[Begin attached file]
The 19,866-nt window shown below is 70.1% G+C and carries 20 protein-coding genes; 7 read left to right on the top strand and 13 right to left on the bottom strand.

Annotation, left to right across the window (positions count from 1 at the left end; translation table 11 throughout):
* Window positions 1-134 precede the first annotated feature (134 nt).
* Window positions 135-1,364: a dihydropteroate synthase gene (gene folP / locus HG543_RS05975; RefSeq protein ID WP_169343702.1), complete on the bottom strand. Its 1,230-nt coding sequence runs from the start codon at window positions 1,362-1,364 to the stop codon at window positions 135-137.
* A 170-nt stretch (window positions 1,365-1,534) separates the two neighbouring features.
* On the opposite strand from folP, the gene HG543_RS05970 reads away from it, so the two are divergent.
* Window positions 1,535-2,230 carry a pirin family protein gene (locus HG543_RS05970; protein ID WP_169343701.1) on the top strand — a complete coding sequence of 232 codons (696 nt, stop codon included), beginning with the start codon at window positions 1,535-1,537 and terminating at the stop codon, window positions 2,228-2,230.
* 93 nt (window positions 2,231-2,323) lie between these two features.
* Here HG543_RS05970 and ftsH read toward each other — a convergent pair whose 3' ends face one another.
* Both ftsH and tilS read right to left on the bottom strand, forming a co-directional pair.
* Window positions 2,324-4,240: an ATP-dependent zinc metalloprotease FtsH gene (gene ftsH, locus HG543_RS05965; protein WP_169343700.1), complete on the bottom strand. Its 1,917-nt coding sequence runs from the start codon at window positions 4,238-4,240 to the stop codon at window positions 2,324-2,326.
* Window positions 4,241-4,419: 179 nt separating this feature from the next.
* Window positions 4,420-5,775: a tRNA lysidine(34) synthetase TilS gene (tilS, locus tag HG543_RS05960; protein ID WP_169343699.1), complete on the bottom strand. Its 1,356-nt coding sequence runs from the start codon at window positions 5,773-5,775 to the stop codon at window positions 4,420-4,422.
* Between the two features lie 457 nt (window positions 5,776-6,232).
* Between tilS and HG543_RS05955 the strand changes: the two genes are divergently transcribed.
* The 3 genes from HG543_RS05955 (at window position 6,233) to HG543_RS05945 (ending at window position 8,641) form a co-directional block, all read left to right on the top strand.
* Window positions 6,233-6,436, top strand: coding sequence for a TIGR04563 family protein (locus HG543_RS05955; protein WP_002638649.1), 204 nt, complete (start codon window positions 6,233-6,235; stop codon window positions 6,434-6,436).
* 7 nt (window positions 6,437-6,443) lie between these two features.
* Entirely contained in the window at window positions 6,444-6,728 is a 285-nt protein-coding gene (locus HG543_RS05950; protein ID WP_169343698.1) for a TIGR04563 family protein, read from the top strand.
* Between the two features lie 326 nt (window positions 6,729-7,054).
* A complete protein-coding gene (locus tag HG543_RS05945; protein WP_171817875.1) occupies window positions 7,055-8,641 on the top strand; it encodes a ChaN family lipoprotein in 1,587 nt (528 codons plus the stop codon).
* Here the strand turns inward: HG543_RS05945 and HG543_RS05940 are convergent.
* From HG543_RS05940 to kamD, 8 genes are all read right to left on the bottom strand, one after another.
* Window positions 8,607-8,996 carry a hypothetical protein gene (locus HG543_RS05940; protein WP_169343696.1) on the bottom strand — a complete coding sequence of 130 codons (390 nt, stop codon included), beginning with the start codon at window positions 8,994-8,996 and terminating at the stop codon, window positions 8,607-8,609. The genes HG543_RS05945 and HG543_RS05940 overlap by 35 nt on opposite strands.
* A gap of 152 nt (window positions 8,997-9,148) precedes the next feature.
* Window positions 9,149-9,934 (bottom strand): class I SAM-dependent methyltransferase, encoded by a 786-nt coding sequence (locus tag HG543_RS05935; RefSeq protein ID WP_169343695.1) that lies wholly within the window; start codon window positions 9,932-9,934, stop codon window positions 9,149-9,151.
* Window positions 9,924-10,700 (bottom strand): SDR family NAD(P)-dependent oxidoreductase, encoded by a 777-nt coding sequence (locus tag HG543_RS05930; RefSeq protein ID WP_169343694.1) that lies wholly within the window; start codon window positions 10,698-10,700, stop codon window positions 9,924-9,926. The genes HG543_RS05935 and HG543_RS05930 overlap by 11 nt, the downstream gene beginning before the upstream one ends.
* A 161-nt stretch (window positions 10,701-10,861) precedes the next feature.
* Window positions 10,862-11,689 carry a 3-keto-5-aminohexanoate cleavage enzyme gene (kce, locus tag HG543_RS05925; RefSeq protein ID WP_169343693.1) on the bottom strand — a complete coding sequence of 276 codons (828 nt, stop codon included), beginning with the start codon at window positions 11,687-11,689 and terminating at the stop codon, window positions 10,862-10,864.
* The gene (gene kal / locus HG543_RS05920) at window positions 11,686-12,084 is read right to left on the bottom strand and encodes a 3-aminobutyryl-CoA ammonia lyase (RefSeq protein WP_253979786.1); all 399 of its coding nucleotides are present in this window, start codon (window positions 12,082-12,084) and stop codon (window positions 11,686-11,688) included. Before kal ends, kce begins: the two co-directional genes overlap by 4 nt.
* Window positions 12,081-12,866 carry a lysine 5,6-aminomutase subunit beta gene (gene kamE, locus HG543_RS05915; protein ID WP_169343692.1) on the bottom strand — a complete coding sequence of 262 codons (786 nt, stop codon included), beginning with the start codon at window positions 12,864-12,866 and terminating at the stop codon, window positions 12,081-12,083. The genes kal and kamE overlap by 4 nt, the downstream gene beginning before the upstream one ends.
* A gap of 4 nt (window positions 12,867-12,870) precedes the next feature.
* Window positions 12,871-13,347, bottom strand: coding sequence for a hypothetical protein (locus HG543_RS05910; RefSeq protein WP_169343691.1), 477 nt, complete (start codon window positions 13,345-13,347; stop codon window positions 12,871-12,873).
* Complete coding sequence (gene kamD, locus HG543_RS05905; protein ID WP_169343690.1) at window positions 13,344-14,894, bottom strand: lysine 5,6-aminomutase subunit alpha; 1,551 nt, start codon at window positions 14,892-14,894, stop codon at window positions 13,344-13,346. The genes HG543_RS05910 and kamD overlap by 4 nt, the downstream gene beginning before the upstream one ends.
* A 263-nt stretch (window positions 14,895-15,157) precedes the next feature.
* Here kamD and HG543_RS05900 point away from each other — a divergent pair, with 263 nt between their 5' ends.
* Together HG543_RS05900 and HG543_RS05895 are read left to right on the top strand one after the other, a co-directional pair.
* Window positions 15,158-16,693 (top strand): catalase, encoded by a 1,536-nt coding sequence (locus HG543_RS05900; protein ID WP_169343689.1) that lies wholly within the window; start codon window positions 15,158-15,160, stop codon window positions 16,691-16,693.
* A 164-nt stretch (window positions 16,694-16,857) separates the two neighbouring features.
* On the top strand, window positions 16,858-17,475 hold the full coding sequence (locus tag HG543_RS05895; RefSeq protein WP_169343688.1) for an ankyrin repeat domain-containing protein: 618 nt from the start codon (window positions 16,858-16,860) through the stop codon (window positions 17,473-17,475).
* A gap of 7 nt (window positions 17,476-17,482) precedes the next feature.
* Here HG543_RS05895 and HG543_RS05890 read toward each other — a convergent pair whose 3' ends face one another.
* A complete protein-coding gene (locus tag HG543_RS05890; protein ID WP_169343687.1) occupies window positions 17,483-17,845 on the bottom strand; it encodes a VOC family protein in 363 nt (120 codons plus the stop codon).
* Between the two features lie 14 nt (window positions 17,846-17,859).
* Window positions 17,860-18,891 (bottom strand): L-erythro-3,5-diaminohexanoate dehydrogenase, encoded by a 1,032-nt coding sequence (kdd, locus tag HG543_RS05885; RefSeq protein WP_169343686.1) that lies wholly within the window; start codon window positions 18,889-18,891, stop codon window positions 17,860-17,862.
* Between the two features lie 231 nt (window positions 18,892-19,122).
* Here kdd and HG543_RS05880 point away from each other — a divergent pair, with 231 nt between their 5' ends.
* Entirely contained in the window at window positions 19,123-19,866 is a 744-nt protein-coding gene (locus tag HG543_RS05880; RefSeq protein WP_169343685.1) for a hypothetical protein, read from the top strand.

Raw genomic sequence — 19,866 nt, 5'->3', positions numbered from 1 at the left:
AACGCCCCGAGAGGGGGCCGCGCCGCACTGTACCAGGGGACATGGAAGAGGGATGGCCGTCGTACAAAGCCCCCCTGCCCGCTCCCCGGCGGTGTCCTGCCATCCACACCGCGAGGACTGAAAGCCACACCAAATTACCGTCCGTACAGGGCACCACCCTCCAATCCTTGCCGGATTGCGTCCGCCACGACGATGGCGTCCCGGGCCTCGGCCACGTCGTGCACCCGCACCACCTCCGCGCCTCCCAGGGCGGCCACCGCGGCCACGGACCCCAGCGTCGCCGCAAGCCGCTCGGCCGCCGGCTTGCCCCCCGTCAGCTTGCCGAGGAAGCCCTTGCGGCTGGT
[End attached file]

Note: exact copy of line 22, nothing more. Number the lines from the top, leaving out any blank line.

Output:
* Here the strand turns inward: HG543_RS05945 and HG543_RS05940 are convergent.